To Quilt Or Not To Quilt

I belong to the Greater Ann Arbor Quilt Guild. I mention my guild meetings a lot, but rarely give the name of the guild. To make up for that here is a shameless plug of the guild’s new website. The design firm did a great job.
So at the meeting last Saturday, the members showed finished quilts for Safehouse, a battered women’s shelter. The shelter lets every person that stays there keep the quilt from the bed. The shelter gives away close to 400 quilts a year. Fortunately, the guild donates nearly that many.
People in the community outside the guild also donate quilts, sometimes through the guild and sometimes not.
At the very end of the meeting the Safehouse coordinators always have a stack of tops that need quilted. They get up on stage and hold them up one by one in an effort to get someone to take them home and quilt them. Most meetings they have tops left over.
The members have gotten in the habit of making tops and expecting other members with long arm machines to quilt them. Not everyone does this, and I must admit I’ve been guilty of this myself. At the last meeting I wondered if this wasn’t an unfair expectation. This is a large guild with 280 or so members. I’m not sure how many have long arms. There are a few generous individuals outside the guild that also quilt the tops. No matter how you look at it, it’s a lot of tops to quilt.
I’ve given this some thought, and going forward I am quilting my own Safehouse quilts. Quilting is my least favorite part of the process. I don’t have a large area where I can baste a twin size top. Instead I will leave the top in three or four chunks and do some kind of quilt as you go technique.
This is way out of my comfort zone to quilt something so large, but I’d much rather the long arm quilters finished tops for those guild members that can’t. God bless the older members of the guild that use a cane to go up on stage and show their Safehouse quilts. They are an inspiration to me.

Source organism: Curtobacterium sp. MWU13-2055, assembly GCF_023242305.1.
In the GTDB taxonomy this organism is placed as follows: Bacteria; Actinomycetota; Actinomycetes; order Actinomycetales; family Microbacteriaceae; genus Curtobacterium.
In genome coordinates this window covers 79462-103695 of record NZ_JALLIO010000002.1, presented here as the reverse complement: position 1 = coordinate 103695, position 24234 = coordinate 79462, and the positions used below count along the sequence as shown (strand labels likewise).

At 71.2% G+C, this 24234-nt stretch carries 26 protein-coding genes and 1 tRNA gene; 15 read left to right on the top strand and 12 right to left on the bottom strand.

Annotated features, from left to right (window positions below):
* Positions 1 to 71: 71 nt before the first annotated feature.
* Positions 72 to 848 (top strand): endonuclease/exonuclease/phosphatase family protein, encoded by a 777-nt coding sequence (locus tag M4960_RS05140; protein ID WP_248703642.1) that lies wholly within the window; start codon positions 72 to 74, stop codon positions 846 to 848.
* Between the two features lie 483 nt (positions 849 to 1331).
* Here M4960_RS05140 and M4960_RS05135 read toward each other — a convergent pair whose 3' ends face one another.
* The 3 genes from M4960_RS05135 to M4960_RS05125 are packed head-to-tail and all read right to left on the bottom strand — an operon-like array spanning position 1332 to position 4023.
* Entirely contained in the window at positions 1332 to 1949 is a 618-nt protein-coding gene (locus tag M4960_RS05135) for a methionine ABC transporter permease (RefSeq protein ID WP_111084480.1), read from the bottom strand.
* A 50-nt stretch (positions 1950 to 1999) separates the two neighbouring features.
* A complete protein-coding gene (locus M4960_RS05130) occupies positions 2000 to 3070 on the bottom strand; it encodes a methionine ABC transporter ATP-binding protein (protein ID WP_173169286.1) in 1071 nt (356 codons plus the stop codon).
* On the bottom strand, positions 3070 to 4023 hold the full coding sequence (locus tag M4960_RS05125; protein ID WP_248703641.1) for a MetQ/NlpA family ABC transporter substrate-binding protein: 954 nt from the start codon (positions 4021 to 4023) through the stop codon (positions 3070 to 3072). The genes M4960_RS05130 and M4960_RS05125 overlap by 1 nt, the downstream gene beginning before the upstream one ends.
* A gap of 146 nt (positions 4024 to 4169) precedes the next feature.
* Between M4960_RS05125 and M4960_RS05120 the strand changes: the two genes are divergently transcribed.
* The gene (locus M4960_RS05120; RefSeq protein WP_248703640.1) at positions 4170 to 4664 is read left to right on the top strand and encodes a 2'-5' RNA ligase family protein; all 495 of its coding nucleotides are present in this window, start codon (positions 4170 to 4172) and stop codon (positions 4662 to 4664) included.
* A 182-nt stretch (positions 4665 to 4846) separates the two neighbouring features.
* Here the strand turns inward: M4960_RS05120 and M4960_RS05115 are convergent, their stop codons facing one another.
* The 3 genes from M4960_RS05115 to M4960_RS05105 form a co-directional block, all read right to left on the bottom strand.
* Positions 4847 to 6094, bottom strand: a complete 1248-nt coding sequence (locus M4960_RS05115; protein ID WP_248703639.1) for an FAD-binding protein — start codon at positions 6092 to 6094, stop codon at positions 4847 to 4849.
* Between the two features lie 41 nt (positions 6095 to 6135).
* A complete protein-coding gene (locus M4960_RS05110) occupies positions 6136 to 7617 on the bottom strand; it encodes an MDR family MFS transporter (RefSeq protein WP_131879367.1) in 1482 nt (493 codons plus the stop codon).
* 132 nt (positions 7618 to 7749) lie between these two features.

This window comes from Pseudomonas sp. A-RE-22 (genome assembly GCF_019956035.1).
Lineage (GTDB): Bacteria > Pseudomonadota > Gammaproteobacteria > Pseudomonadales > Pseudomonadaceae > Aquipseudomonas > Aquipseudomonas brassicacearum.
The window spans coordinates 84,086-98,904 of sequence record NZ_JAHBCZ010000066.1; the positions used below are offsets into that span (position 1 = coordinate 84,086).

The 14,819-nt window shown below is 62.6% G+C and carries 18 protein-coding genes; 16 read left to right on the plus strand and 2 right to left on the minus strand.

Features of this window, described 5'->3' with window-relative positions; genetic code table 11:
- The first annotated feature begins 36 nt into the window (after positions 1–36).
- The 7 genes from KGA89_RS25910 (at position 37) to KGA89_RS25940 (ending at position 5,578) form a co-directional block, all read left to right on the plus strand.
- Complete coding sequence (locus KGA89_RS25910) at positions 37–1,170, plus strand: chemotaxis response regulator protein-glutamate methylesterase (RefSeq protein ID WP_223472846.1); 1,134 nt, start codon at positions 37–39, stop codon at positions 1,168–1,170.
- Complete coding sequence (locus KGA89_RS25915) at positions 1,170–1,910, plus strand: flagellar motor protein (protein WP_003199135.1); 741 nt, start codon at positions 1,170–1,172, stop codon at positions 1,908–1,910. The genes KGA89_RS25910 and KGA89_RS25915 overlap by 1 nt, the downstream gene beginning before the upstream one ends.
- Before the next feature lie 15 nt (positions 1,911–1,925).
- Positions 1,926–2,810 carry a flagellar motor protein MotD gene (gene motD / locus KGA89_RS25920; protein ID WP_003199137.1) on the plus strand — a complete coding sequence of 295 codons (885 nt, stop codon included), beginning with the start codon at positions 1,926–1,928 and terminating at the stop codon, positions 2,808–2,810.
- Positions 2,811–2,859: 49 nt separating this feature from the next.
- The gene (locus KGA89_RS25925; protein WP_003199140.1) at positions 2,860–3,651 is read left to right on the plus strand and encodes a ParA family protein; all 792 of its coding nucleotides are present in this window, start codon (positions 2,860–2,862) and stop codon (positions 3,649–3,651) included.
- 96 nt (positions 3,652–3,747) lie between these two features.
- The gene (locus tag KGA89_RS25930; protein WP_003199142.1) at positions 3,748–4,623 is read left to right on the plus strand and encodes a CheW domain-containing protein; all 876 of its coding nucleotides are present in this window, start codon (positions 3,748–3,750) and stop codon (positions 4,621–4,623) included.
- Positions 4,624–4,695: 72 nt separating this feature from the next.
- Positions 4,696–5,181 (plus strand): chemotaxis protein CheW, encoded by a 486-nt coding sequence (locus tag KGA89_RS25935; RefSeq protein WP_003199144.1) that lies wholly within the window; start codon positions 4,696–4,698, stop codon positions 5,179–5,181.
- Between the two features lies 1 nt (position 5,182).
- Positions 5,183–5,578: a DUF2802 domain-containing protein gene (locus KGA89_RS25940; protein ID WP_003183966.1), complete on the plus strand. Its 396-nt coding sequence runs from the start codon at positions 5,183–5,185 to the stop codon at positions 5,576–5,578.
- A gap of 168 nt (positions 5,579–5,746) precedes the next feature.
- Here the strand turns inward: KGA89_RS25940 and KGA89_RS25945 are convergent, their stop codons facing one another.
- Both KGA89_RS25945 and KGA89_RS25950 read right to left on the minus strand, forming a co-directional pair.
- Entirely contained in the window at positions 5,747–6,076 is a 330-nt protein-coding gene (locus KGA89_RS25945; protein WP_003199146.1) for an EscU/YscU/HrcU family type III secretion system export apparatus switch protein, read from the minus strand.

The whole situation has me a little curious. Do you belong to a guild that adopted a charity? Are members expected to quilt their own quilts? Do you have work days when your guild ties quilts? I know of one guild in my area that does this. Do you think it’s fair to expect long arm owners to quilt for the guild?
I don’t know the right answers to those questions. I supposed it depends on a lot of things. My guild provides backs and batting to people that volunteer to quilt, but still. I think it’s time to stand on my own two feet on this one.

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3 Responses to To Quilt Or Not To Quilt

  1. Gayle says:

    I don’t think the long arm quilters do it for free. They give discounts but that’s it. My quilter will do only so many a year with the discount though. I like to do mine from start to finish. I generally do some very simple line quilting and it works out fine. For my own quilts I usually pay for the quilting on anything larger than baby quilts. There are so many nice patterns now and mine doesn’t charge that much. I don’t like the aches and pains from it!

  2. anudge says:

    For the most part, our guild does provide backing and batting. We do community service for a NICU at our regional hospital, QOV, and veteran’s quilts – all that need to be quilted – none tied. We do have a few quilters who take on the QOVs, however the rest are done by the donor.

  3. My sewing machine came with a quilting foot, but you can also buy them for less than $20 on Amazon. I’m just learning how to quilt myself and I’m using a tutorial that had been really helpful. The lady who posted the tutorial doesn’t have much space to work with either, but manages to quilt an entire queen size. Here’s the link if you want to check out how she did hers:

    http://m.instructables.com/id/How-to-sew-a-quilt-Quilting-101/?ALLSTEPS

    I understand that not everybody has the ability to finish the quilting process, but I also don’t believe it’s fair to rely on a small amount of people to finish the job for everybody else….

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